Where I Was From--a brilliant amalgamation of biography, literary criticism, social history and travel writing--is both a book about belief and a book about gender.
Raised a Protestant, Didion was born into a form of Christianity that, as Auden observed, "set out to replace the collective external voice of tradition by the internal voice of the individual conscience." It was this religion of self-reliance, she suggests, that guided her ancestors as they made their pilgrimage to the golden land from other parts of the country, a trek marked by the folly inherent in hope and delusion. The need for the crossings is never explained in Didion's book. She tells us of her maternal great-great-great-great-great grandmother, Elizabeth Scott, who was born in 1766, and who left the Virginia and Carolina frontiers with her husband and children, eventually dying on the Arkansas frontier. She tells us, too, of Elizabeth Scott's granddaughter, Nancy Hardin Cornwall, who in 1846 traveled "with the Donner-Reed party as far as the Humboldt Sink before cutting north for Oregon, where her husband, the Reverend Josephus Adamson Cornwall, was determined to be the first Cumberland Presbyterian circuit rider in what was then called Oregon country." Nancy Hardin Cornwall went on to have twelve children, one of whom, Narcissa, recalled her mother's will and reason when faced with death.
We were about ten miles from the Umpqua River and the Indians living there would come and spend the greater part of the day. There was one who spoke English, and he told Mother the Rogue River Indians were coming to kill us. Mother told them if they troubled us, in the spring the Bostons (the Indian name for white people) would come out and kill them all off. Whether this had any effect on us or not I don't know, but anyway they did not kill us.... One day Father was busy reading and did not notice the house was filling with strange Indians until Mother spoke about it.... As soon as Father noticed them he got up and got his pistols and asked the Indians to go out and see him shoot.... As soon as they were all out of the cabin Mother barred the door and would not let them in any more.
Cornwall's tale--down to the tone Narcissa adopts in relating it--is not unlike those Didion has created in her novels. There is the flat affect ("Whether this had any effect on us or not I don't know, but anyway they did not kill us"). There is the somewhat ineffectual, dreamy male ("One day Father was busy reading and did not notice the house was filling with strange Indians until Mother spoke about it"). And there are the swift, instinctual actions performed by a female protagonist, which may or may not keep disaster at bay, but are performed just the same ("As soon as they were all out of the cabin Mother barred the door and would not let them in any more"). That the decision-making process is a distinctly female one in Didion's family--drawing strength, no doubt, from a belief in a religion that stressed the will--is not lost on the author, who writes:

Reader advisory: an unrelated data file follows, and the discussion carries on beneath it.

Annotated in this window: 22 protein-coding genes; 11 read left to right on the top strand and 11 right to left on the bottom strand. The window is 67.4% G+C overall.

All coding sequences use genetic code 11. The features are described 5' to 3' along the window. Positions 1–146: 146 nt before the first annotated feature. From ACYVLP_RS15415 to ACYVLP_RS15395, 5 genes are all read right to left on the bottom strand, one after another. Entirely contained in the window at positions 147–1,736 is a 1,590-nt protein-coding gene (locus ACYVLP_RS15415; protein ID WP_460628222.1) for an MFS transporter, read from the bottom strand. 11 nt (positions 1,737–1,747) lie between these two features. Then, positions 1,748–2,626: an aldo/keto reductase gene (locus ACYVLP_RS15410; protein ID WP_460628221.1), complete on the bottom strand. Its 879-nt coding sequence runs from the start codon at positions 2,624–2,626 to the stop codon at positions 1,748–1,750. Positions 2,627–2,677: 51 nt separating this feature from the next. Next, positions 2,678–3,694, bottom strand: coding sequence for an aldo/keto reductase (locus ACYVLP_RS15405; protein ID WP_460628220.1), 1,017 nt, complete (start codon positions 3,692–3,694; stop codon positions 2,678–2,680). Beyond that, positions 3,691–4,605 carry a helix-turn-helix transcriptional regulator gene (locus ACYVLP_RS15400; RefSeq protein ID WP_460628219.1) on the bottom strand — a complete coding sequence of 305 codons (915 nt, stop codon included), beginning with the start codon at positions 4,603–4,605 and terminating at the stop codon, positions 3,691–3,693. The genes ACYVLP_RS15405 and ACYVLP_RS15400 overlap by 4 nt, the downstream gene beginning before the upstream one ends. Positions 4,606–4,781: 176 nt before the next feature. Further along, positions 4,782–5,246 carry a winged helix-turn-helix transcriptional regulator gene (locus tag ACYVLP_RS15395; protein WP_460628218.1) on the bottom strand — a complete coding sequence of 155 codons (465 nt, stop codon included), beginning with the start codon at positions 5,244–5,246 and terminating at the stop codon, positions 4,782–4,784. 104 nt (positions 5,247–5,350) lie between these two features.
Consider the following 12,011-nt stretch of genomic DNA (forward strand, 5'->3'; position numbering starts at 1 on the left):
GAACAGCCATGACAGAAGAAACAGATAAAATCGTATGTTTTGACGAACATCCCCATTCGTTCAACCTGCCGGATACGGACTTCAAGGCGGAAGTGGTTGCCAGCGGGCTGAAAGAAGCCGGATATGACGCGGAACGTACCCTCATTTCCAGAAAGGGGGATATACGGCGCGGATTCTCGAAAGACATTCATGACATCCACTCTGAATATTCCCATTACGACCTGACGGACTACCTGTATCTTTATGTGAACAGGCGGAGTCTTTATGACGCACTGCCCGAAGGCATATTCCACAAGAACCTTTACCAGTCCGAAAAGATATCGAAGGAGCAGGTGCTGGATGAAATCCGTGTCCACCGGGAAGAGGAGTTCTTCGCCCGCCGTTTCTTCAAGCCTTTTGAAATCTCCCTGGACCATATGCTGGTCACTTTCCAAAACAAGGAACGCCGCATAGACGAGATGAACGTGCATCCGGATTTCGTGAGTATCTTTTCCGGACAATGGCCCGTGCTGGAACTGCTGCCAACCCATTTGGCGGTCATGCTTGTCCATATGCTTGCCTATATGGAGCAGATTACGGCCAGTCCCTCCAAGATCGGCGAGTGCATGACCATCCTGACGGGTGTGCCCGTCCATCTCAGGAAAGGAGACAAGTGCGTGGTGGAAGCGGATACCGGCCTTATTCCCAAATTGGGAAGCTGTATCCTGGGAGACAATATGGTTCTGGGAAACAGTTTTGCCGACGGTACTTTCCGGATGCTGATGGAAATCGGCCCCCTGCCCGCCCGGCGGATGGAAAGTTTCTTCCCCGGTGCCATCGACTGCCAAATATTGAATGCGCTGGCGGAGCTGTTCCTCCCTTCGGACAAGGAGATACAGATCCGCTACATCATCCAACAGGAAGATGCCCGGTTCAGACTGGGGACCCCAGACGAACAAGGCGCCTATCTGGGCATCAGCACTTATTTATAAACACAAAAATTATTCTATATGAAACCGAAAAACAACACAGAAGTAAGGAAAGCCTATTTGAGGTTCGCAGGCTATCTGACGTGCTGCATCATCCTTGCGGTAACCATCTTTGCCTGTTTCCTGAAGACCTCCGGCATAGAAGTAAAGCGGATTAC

These women in my family would seem to have been pragmatic and in their deepest instincts clinically radical, given to breaking clean with everyone and everything they knew. They could shoot and they could handle stock and when their children outgrew their shoes they could learn from the Indian how to make moccasins.... They tended to accommodate any means in pursuit of an uncertain end. They tended to avoid dwelling on just what the end might imply. When they could not think what else to do they moved another thousand miles, set out another garden: beans and squash and sweet peas from seeds carried from the last place. The past could be jettisoned, children buried and parents left behind, but seeds got carried. They were women, these women in my family, without much time for second thoughts, without much inclination toward equivocation, and later, when there was time or inclination, there developed a tendency, which I came to see as endemic, toward slight and major derangements, apparently eccentric pronouncements, opaque bewilderment and moves to places not quite on schedule.
In short, the women in Didion's family were heroines in a real western, in which life is defined by action, and protecting one's self and one's children from "foreign" elements, like the land's indigenous people, are the issues of the day, along with bagging dinner and planting seeds. But to what end? Does moving another thousand miles because "they could not think what else to do" define the frontier spirit? Or does the tendency to avoid "dwelling on just what the end might imply"? Can one define America as an empire built on the desire to constantly redirect one's will toward self-invention by recklessly testing the limits of the self? And what are the consequences of "jettisoning" the past? This can lead, in some instances, to an unwillingness to touch or be touched; emotional attachments are viewed as a liability, not to be dragged into the future, which is, by definition, a "free" space. It can also lead to the formation of somewhat if not entirely crackpot theories about utopian societies--Jim Jones comes to mind--which are condoned and supported by similar frontier spirits, in love with the American idea of freedom, and maybe death.